The tour operator sees a bright future in selling more holidays that travelers can build on their own versus pre-packaged trips — and that includes offering them more brands.
Tour operator TUI is stepping up efforts to offer as wide a range as possible of holidays and activities to its customers, on top of its own directly controlled airline and resorts.
As demand soars, and it continues to fill some of the gap left by Thomas Cook, TUI wants to protect itself against adding too much of its own capacity, which could prove costly if jet fuel prices rise and other elements are hit by inflation.
That’s despite the tempting offer to scale up for what’s expected to be a strong winter season.
“We have to be careful because I always say the last beer you drink is the problem, not the first beer you drink, when you get a headache,” said chief financial officer Sebastian Ebel on the hedging strategy.
“Yes, we may take the last €10 million ($10.2 million) profit chance, but you can easily lose €50 million because you have too much profitability, and especially long haul could be more under pressure because the fuel part of the whole package is, of course, bigger,” he added, speaking during an earnings call Wednesday.
Ebel, who replaces Fritz Joussen as CEO starting in October, said TUI wants to grow but acknowledged the operator also needed to be even more agile than it has in the past.
“Market share itself can be a dangerous thing because if you increase the capacity too much, and the market is not there, you yield. And there, we have to be really careful. If you do dynamic packaging, you don’t care because the yielding comes from the supplier, and he has to take the burden,” he said.
TUI has “broadened the product portfolio” for its customers who are packaging accommodations-only and activities through its app.
“We see dynamic packaging has become more and more important,” Ebel said. “Germany, for example, who is the front-runner on this in our TUI ecosystem, in the last week did 25 percent of all sales products (by) dynamic package. We are in the process of rolling that out to the other markets in the next 12 months.” Dynamic packaging allows customers to build their own trips, rather than buying pre-packaged tours.
Fortunately, suppliers are flocking to TUI, the company revealed during the call after it reported its third-quarter results — which were almost profitable, if it not for the recent delays and cancellations that hit Europe’s airports.
The company made a loss of $27 million on an underlying EBIT (earnings before interest and taxes) basis for the three months ended June 20, 2022. Costs arising from flight disruptions were $75 million.
TUI will now leverage its app to broaden its content, particularly for its tours and activities.
The operator said overall growth opportunities would be driven by the expansion of its TUI Musement tours and activities segment, which will benefit from both its integration as well as growth through third-party sales.
That division made its first profit since the pandemic began, with a profit of $14.1 million on an underlying EBIT basis. That was off $256 million in revenue for the quarter — up almost 900 percent compared to the $26.3 million revenue in the 2021 third quarter.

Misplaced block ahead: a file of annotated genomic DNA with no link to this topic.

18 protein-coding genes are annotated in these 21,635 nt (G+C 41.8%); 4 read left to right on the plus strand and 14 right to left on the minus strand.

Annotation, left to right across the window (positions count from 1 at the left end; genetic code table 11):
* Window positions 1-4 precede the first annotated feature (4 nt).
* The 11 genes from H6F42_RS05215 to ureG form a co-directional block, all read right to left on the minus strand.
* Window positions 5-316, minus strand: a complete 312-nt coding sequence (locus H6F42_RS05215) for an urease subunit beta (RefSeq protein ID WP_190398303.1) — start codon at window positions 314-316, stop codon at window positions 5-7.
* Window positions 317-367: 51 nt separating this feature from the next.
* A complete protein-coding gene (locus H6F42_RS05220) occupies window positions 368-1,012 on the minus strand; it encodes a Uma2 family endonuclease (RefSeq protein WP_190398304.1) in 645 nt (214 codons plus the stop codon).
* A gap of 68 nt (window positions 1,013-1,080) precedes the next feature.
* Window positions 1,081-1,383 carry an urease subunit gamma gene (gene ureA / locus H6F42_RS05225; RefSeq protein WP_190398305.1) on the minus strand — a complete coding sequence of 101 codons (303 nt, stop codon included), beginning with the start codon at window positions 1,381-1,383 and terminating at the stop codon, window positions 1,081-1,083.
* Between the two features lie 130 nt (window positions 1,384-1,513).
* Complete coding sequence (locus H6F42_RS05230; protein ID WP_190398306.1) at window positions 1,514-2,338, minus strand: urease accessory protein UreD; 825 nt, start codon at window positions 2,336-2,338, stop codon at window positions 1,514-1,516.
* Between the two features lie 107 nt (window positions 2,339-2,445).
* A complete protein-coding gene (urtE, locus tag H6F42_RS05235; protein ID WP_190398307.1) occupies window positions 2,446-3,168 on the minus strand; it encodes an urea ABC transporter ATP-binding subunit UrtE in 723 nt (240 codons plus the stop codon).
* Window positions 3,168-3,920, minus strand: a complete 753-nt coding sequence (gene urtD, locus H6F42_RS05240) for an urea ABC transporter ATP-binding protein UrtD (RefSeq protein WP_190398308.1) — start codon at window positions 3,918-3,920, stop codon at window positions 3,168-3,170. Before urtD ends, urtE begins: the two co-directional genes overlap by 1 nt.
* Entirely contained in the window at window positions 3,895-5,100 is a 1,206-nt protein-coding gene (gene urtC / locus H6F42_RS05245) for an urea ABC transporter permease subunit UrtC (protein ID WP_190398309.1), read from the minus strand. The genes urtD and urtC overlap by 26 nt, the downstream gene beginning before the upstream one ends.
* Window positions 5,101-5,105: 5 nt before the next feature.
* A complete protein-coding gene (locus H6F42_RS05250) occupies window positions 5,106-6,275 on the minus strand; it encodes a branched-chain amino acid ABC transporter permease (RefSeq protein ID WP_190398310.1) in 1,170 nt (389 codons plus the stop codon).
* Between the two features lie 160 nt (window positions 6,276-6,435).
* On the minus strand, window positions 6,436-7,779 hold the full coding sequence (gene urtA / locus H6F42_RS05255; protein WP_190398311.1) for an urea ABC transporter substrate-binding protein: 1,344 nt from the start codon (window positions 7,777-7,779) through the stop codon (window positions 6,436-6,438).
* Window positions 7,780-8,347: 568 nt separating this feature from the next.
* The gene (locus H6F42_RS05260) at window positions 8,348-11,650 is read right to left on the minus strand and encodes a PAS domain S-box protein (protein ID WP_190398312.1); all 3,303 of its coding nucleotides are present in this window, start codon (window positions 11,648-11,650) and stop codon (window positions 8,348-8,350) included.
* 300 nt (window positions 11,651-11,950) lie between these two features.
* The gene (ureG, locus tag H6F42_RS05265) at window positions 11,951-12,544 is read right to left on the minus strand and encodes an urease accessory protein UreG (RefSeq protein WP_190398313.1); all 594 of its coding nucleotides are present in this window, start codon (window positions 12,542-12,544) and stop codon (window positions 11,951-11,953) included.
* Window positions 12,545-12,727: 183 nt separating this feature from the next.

“We never had so many suppliers contacting us, they want to be on our platform,” Ebel said.
TUI also wants to sell more activities in its source markets, such as Germany and the UK, as well as in its sunnier destinations. Ebel added the goal was for the customer to not just book a two or three-week vacation every two years with TUI, but to book something once a month.
About 35 percent of its customers are booking an activity, and in the last few weeks Ebel said it had returned to pre-pandemic levels.
TUI’s cruise division had also returned to profitability, with a profit of $3 million on an underlying EBIT basis, and the good news would likely continue as Ebel said cruises were better protected against inflationary cost rises than other types of vacations due to more fixed-term contracts and the ability to reduce fuel consumption by sailing at slower speeds.
“We are very happy and actually surprised by the strong recovery,” Ebel said.
TUI was less content with its flights, especially out of the UK.
“To make it very clear, even (though) we only canceled 200 flights, these were 200 flights too many (and) every flight meant 189 people impacted. And you read all about in the press and that is not acceptable,” he added.
In its results, TUI pointed out that delays of over three hours were significant in the UK. They incur a payout of between $250 and $600 per passenger. The European legislation, EC261, still applies despite the UK having left the European Union. That could change however, with the Czech Republic — the European Union’s new president country — hinting it could revive discussions around compensation rules.
Meanwhile, despite the ongoing labor crisis, TUI has staffed back up by nearly 30 percent. In the nine months to June 30, 2022 it had 60,058 employees, compared to 46,518 staff in the nine months to June 30, 2021.
The Daily Newsletter
Our daily coverage of the global travel industry. Written by editors and analysts from across Skift’s brands.
Have a confidential tip for Skift? Get in touch
Photo credit: TUI reported a loss of $27 million for the three months ended June 20, 2022. TUI Group